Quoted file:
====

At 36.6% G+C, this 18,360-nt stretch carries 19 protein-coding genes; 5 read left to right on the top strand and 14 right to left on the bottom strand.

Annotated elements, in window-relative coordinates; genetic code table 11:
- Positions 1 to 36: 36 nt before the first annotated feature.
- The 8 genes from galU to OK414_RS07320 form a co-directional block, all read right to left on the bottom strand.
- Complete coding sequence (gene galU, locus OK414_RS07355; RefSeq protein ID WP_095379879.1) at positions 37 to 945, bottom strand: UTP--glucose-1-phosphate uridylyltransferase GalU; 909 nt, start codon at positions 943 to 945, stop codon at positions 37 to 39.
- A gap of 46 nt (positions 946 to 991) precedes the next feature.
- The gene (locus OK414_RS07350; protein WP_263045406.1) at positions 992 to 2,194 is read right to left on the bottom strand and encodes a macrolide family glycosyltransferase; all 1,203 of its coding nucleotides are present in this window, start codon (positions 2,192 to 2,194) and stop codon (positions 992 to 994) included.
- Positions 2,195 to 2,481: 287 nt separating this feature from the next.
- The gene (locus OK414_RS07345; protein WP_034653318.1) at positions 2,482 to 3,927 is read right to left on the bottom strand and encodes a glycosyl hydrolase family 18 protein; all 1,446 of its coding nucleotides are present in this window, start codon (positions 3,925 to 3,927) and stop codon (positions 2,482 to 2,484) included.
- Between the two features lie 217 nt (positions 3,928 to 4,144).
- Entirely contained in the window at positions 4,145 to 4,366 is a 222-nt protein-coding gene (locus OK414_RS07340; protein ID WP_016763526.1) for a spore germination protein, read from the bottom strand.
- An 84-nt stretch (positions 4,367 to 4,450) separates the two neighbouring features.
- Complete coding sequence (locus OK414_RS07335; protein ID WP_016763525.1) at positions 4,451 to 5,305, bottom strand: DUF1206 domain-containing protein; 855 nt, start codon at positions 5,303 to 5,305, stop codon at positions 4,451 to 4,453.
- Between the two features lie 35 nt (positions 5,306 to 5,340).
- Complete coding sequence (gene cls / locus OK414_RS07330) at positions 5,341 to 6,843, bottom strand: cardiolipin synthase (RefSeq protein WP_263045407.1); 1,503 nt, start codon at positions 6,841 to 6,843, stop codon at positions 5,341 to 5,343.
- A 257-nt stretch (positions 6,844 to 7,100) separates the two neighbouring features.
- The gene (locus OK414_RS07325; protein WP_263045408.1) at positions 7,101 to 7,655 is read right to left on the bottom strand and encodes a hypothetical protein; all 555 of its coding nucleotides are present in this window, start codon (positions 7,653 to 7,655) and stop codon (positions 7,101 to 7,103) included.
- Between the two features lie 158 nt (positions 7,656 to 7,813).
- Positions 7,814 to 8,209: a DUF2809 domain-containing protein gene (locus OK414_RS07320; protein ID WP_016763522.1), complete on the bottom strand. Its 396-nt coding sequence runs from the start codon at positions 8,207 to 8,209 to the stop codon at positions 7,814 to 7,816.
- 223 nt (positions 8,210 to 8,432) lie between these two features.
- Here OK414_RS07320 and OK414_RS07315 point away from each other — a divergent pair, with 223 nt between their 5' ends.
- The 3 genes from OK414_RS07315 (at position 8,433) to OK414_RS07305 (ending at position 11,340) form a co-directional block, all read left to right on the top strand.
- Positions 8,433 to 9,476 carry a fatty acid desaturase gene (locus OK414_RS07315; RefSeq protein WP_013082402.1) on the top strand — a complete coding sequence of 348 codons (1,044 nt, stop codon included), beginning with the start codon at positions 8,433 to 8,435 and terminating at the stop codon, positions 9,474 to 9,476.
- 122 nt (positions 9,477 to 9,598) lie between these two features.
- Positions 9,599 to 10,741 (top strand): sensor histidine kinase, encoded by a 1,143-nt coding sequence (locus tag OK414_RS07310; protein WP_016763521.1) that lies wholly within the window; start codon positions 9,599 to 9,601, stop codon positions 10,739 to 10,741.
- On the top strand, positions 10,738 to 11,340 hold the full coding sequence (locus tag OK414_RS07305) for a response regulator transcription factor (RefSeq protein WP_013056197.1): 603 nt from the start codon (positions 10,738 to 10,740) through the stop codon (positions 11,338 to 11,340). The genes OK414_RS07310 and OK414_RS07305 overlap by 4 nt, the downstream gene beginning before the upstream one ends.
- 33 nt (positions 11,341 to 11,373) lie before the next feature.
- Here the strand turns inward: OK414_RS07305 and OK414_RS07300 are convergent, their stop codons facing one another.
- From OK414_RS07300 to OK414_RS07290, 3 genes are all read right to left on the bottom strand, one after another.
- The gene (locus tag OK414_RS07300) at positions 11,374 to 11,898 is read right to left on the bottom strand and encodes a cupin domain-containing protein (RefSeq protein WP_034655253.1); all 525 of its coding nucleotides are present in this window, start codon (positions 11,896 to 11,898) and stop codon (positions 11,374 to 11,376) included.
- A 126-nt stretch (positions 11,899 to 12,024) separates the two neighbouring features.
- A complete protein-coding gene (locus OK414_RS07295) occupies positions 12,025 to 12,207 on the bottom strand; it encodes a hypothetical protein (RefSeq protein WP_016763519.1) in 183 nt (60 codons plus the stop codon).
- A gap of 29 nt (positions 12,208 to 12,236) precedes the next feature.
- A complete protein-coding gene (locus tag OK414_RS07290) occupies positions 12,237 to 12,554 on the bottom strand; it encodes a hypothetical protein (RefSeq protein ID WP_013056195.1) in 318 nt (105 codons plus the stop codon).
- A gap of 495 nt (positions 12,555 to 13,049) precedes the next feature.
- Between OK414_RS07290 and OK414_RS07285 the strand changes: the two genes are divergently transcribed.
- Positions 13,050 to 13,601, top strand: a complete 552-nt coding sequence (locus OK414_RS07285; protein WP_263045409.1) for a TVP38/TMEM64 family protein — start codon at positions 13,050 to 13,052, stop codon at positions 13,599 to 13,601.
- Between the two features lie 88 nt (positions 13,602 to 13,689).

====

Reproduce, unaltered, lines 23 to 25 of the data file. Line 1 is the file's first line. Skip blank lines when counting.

- Positions 8,433 to 9,476 carry a fatty acid desaturase gene (locus OK414_RS07315; RefSeq protein WP_013082402.1) on the top strand — a complete coding sequence of 348 codons (1,044 nt, stop codon included), beginning with the start codon at positions 8,433 to 8,435 and terminating at the stop codon, positions 9,474 to 9,476.
- 122 nt (positions 9,477 to 9,598) lie between these two features.
- Positions 9,599 to 10,741 (top strand): sensor histidine kinase, encoded by a 1,143-nt coding sequence (locus tag OK414_RS07310; protein WP_016763521.1) that lies wholly within the window; start codon positions 9,599 to 9,601, stop codon positions 10,739 to 10,741.